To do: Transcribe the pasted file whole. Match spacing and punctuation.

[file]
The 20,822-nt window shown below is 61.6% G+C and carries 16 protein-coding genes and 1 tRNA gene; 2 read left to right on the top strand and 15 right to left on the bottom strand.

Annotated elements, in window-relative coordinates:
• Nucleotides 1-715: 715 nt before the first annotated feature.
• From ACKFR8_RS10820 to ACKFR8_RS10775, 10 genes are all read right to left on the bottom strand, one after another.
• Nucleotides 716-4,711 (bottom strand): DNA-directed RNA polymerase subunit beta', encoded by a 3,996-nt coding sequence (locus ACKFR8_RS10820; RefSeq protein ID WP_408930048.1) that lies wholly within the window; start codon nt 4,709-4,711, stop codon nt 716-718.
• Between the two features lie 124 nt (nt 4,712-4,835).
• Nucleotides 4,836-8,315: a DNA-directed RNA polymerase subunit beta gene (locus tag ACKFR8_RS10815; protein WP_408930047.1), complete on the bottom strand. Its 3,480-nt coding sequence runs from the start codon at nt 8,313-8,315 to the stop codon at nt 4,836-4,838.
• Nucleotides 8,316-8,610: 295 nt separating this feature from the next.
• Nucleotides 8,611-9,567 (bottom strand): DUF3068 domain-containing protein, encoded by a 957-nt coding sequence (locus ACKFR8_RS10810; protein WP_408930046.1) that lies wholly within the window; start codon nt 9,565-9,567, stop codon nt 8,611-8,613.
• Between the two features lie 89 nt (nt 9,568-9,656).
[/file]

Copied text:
The 20,822-nt window shown below is 61.6% G+C and carries 16 protein-coding genes and 1 tRNA gene; 2 read left to right on the top strand and 15 right to left on the bottom strand.

Annotated elements, in window-relative coordinates:
• Nucleotides 1-715: 715 nt before the first annotated feature.
• From ACKFR8_RS10820 to ACKFR8_RS10775, 10 genes are all read right to left on the bottom strand, one after another.
• Nucleotides 716-4,711 (bottom strand): DNA-directed RNA polymerase subunit beta', encoded by a 3,996-nt coding sequence (locus ACKFR8_RS10820; RefSeq protein ID WP_408930048.1) that lies wholly within the window; start codon nt 4,709-4,711, stop codon nt 716-718.
• Between the two features lie 124 nt (nt 4,712-4,835).
• Nucleotides 4,836-8,315: a DNA-directed RNA polymerase subunit beta gene (locus tag ACKFR8_RS10815; protein WP_408930047.1), complete on the bottom strand. Its 3,480-nt coding sequence runs from the start codon at nt 8,313-8,315 to the stop codon at nt 4,836-4,838.
• Nucleotides 8,316-8,610: 295 nt separating this feature from the next.
• Nucleotides 8,611-9,567 (bottom strand): DUF3068 domain-containing protein, encoded by a 957-nt coding sequence (locus ACKFR8_RS10810; protein WP_408930046.1) that lies wholly within the window; start codon nt 9,565-9,567, stop codon nt 8,611-8,613.
• Between the two features lie 89 nt (nt 9,568-9,656).